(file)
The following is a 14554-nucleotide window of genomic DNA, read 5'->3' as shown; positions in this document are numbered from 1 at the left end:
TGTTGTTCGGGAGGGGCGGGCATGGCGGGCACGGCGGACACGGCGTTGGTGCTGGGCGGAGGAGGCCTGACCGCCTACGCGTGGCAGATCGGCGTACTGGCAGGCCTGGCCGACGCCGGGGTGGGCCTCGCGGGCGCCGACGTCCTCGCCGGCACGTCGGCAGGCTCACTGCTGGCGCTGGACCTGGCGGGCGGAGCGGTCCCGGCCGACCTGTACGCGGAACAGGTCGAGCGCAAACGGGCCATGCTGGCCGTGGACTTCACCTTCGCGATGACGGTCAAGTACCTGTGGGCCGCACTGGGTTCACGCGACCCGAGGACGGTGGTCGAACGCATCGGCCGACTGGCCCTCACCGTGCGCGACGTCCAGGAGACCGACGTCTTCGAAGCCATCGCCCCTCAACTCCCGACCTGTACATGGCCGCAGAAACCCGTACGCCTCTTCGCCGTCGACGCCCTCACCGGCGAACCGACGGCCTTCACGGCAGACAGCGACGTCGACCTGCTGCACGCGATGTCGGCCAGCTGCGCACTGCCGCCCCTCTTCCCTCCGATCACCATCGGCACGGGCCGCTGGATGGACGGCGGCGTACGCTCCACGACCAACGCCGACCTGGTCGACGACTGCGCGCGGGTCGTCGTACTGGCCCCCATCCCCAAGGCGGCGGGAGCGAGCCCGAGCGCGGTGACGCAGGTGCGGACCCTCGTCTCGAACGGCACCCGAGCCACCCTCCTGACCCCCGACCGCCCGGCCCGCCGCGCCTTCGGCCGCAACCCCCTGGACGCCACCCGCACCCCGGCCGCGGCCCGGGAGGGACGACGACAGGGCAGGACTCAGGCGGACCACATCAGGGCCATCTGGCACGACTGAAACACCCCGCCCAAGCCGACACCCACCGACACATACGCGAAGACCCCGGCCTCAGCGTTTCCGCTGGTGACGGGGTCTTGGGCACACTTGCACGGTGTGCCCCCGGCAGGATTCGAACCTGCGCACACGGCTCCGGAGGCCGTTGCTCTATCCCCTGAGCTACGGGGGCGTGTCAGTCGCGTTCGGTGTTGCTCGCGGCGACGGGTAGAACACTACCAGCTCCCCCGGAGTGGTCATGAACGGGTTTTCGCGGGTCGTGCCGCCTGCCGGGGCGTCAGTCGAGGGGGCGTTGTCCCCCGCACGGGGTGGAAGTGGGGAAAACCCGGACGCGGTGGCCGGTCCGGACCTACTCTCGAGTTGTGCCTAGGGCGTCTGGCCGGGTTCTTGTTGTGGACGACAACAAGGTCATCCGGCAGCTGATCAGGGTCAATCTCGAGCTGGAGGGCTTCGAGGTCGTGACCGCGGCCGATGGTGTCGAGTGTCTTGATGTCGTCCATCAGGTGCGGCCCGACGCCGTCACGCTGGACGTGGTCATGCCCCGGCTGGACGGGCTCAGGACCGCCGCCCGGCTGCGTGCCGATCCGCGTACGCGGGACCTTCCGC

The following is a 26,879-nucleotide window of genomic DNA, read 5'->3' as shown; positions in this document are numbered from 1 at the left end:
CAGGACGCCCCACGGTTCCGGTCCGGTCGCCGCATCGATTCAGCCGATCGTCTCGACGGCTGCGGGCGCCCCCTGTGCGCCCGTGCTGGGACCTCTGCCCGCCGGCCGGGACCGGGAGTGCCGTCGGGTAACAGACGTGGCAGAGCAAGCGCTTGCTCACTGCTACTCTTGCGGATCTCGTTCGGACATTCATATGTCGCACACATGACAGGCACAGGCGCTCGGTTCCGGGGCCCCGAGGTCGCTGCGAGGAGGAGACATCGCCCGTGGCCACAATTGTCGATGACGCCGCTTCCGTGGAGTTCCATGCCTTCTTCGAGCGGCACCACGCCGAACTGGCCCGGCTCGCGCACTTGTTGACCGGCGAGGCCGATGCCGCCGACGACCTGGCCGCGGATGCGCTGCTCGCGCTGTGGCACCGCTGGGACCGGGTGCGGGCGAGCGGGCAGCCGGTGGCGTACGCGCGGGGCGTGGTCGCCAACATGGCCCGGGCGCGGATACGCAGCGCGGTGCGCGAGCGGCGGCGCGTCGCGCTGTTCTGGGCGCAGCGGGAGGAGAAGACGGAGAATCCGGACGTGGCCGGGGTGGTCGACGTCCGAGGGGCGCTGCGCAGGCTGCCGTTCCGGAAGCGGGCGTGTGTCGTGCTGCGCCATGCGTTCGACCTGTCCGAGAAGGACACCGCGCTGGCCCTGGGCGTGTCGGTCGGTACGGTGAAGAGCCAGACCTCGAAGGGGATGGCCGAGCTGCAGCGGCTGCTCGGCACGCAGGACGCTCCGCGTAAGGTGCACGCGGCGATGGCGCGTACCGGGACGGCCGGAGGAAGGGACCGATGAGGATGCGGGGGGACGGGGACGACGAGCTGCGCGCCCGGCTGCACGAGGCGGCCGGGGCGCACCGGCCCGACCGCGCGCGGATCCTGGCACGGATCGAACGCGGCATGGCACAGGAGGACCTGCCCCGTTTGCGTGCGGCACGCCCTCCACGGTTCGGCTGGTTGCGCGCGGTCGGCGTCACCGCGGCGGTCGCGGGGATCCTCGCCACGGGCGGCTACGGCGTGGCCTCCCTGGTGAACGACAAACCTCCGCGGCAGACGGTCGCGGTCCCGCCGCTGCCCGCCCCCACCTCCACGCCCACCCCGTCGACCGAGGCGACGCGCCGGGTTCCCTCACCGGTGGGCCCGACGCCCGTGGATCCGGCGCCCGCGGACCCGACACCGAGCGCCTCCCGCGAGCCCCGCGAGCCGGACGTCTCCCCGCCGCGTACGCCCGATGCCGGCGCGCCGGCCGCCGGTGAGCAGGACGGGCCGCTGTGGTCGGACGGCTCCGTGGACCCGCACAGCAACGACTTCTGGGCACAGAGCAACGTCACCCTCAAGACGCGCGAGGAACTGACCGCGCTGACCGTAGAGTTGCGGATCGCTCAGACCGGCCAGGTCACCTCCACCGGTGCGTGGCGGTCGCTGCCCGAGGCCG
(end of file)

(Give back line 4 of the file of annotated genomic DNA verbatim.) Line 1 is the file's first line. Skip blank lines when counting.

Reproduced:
CAGGACGCCCCACGGTTCCGGTCCGGTCGCCGCATCGATTCAGCCGATCGTCTCGACGGCTGCGGGCGCCCCCTGTGCGCCCGTGCTGGGACCTCTGCCCGCCGGCCGGGACCGGGAGTGCCGTCGGGTAACAGACGTGGCAGAGCAAGCGCTTGCTCACTGCTACTCTTGCGGATCTCGTTCGGACATTCATATGTCGCACACATGACAGGCACAGGCGCTCGGTTCCGGGGCCCCGAGGTCGCTGCGAGGAGGAGACATCGCCCGTGGCCACAATTGTCGATGACGCCGCTTCCGTGGAGTTCCATGCCTTCTTCGAGCGGCACCACGCCGAACTGGCCCGGCTCGCGCACTTGTTGACCGGCGAGGCCGATGCCGCCGACGACCTGGCCGCGGATGCGCTGCTCGCGCTGTGGCACCGCTGGGACCGGGTGCGGGCGAGCGGGCAGCCGGTGGCGTACGCGCGGGGCGTGGTCGCCAACATGGCCCGGGCGCGGATACGCAGCGCGGTGCGCGAGCGGCGGCGCGTCGCGCTGTTCTGGGCGCAGCGGGAGGAGAAGACGGAGAATCCGGACGTGGCCGGGGTGGTCGACGTCCGAGGGGCGCTGCGCAGGCTGCCGTTCCGGAAGCGGGCGTGTGTCGTGCTGCGCCATGCGTTCGACCTGTCCGAGAAGGACACCGCGCTGGCCCTGGGCGTGTCGGTCGGTACGGTGAAGAGCCAGACCTCGAAGGGGATGGCCGAGCTGCAGCGGCTGCTCGGCACGCAGGACGCTCCGCGTAAGGTGCACGCGGCGATGGCGCGTACCGGGACGGCCGGAGGAAGGGACCGATGAGGATGCGGGGGGACGGGGACGACGAGCTGCGCGCCCGGCTGCACGAGGCGGCCGGGGCGCACCGGCCCGACCGCGCGCGGATCCTGGCACGGATCGAACGCGGCATGGCACAGGAGGACCTGCCCCGTTTGCGTGCGGCACGCCCTCCACGGTTCGGCTGGTTGCGCGCGGTCGGCGTCACCGCGGCGGTCGCGGGGATCCTCGCCACGGGCGGCTACGGCGTGGCCTCCCTGGTGAACGACAAACCTCCGCGGCAGACGGTCGCGGTCCCGCCGCTGCCCGCCCCCACCTCCACGCCCACCCCGTCGACCGAGGCGACGCGCCGGGTTCCCTCACCGGTGGGCCCGACGCCCGTGGATCCGGCGCCCGCGGACCCGACACCGAGCGCCTCCCGCGAGCCCCGCGAGCCGGACGTCTCCCCGCCGCGTACGCCCGATGCCGGCGCGCCGGCCGCCGGTGAGCAGGACGGGCCGCTGTGGTCGGACGGCTCCGTGGACCCGCACAGCAACGACTTCTGGGCACAGAGCAACGTCACCCTCAAGACGCGCGAGGAACTGACCGCGCTGACCGTAGAGTTGCGGATCGCTCAGACCGGCCAGGTCACCTCCACCGGTGCGTGGCGGTCGCTGCCCGAGGCCG